Textile dyeing accounts for one fifth of all industrial wastewater pollution generated worldwide and much of it, particularly in developing countries in Asia, goes untreated. Now, China is employing electron beams to treat effluent from textile dyeing plants, ushering in a new era for radiation technology.
“Despite advances in conventional wastewater treatment technology in recent years, radiation remains the only technology that can treat the most stubborn colorants in wastewater,” said Suni Sabharwal, Radiation Processing Specialist at the International Atomic Energy Agency (IAEA). “The problem is that the technology exists in developed countries, while most of the need now is in the developing world.”
To bridge the knowledge gap, the IAEA ran a coordinated research project on the technology, including its transfer to several countries, mostly in Asia. Chinese researchers, for example, have benefited from the advice of experts from Hungary, Korea and Poland in the adoption of the technology and the construction of the plant, said Jianlong Wang, Deputy Director of the Nuclear and Energy Technology Institute at Tsinghua University in Beijing and the principal researcher behind the project.
The new plant in Jinhua city, 300 kilometers south of Shanghai, will treat 1500 cubic meters of wastewater per day, around a sixth of the plant’s output. “If everything goes smoothly, we will be able to roll out technology to the rest of the plant and eventually to other plants across the country,” Wang said.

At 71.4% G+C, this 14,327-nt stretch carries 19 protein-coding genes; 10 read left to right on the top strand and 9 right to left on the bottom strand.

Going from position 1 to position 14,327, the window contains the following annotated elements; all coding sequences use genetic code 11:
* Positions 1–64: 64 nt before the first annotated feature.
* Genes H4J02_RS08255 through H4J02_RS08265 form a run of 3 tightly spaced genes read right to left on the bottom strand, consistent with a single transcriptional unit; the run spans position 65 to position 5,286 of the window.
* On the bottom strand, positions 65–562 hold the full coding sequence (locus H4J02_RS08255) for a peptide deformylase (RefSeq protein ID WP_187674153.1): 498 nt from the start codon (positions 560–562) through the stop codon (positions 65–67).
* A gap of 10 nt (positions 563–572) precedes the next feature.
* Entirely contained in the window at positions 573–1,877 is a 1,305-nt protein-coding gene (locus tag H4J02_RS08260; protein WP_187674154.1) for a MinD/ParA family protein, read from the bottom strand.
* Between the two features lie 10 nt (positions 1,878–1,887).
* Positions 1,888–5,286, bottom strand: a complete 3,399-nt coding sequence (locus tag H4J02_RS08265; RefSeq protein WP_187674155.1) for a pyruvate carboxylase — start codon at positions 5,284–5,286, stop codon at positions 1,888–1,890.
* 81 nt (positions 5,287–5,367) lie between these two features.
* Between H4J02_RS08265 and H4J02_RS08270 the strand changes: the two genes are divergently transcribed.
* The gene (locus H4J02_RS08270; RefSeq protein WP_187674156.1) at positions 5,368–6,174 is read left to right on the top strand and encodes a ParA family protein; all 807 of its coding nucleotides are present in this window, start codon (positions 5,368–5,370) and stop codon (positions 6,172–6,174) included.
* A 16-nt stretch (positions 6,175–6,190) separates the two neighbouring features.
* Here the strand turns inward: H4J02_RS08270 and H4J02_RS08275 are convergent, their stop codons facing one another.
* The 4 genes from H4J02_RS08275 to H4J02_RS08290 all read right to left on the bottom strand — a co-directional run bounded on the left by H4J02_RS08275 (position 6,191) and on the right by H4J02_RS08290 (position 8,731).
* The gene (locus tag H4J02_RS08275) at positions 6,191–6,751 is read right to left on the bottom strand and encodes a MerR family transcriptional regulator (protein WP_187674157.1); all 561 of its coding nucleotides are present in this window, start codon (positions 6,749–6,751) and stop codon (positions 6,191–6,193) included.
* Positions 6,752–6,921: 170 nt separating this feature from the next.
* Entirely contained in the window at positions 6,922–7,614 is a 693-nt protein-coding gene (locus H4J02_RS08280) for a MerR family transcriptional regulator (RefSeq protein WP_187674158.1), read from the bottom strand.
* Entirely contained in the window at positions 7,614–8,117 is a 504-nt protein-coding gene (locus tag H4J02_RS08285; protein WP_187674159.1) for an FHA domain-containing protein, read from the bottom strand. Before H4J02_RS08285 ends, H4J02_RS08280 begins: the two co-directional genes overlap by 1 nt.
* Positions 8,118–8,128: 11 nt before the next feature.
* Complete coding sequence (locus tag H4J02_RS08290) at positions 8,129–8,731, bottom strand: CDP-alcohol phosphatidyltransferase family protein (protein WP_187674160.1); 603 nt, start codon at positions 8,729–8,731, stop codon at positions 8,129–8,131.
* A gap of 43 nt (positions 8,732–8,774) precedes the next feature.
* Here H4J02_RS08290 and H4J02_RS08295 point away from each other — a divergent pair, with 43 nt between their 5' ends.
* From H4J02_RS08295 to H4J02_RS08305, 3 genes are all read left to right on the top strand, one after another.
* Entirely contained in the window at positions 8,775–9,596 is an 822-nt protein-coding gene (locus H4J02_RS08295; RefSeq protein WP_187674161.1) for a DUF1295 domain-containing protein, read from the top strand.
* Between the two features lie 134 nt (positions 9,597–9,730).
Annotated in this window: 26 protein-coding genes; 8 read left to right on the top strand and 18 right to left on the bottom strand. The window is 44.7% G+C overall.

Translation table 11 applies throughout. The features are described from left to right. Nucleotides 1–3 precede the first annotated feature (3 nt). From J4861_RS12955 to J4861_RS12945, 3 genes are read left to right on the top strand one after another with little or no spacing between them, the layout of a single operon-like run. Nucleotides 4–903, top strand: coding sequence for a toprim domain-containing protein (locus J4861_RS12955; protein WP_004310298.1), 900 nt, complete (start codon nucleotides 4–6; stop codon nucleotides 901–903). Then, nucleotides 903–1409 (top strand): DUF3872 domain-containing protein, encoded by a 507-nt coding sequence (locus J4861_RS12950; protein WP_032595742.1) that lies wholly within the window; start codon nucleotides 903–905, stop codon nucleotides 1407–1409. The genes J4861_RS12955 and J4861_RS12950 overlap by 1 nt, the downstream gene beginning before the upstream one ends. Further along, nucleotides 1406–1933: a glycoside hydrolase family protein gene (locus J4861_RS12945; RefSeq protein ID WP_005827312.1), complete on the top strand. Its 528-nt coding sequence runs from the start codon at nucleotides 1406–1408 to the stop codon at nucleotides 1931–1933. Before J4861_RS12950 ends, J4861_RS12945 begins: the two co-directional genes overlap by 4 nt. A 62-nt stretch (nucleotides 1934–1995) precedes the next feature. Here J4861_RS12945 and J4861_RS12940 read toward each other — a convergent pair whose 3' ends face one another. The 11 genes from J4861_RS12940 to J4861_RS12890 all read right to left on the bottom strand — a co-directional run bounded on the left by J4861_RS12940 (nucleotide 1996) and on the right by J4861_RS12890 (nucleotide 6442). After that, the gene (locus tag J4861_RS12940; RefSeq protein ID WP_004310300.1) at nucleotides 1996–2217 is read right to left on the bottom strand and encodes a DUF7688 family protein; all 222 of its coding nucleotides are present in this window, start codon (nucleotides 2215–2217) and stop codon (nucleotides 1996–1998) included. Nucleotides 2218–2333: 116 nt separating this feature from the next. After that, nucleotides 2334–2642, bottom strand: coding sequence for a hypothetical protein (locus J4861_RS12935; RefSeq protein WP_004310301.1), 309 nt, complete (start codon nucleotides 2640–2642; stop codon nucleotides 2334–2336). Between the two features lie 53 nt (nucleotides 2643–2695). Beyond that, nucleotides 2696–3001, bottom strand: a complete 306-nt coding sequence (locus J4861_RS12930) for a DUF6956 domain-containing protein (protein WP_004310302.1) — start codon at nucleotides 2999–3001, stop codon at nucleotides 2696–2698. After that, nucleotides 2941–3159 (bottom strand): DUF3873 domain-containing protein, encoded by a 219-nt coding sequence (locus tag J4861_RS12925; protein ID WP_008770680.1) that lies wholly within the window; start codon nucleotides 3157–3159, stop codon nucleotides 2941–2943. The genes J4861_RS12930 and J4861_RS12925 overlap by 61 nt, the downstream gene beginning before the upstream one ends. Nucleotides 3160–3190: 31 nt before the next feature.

Before opting for radiation technology using electronic beams, Chinese researchers had run an extensive set of feasibility experiments using the effluent from the plant, comparing electron beam technology with other methods. “Electron beam technology was the clear winner as both the more ecological and more effective option,” Wang added.
Other countries with large textile manufacturing industries, such as India, Bangladesh and Sri Lanka, are also considering introducing the technology with the assistance of the IAEA. India is already using gamma irradiation to treat municipal sewage sludge.
In standard wastewater treatment, bacteria are used to digest and breakdown pollutants. However, the molecules in textile effluent cannot be treated with bacteria. To color textiles, compounds with large, long and complex chains are used. Wastewater from the industry can contain more than 70 complex chemicals that do not easily degrade.
By irradiating the effluent using electron beams, scientists can break these complex chemicals into smaller molecules, which, in turn, can be treated and removed using normal biological processes. Irradiation is done using short-lived reactive radicals than can interact with a wide range of pollutants and break them down.
Chinese researchers are also considering the use of electron beam technology to treat residues from pharmaceutical plants that produce antibiotics. These residues are currently handled as hazardous waste because they contain antibiotics and antibiotic resistance genes that cannot be destroyed using conventional technologies, such as composting or oxidation. Research has revealed that electron beam technology can effectively decompose the residual antibiotics and antibiotic resistance genes, Wang explained. The establishment of a demonstration plant at an industrial scale is planned for later this year.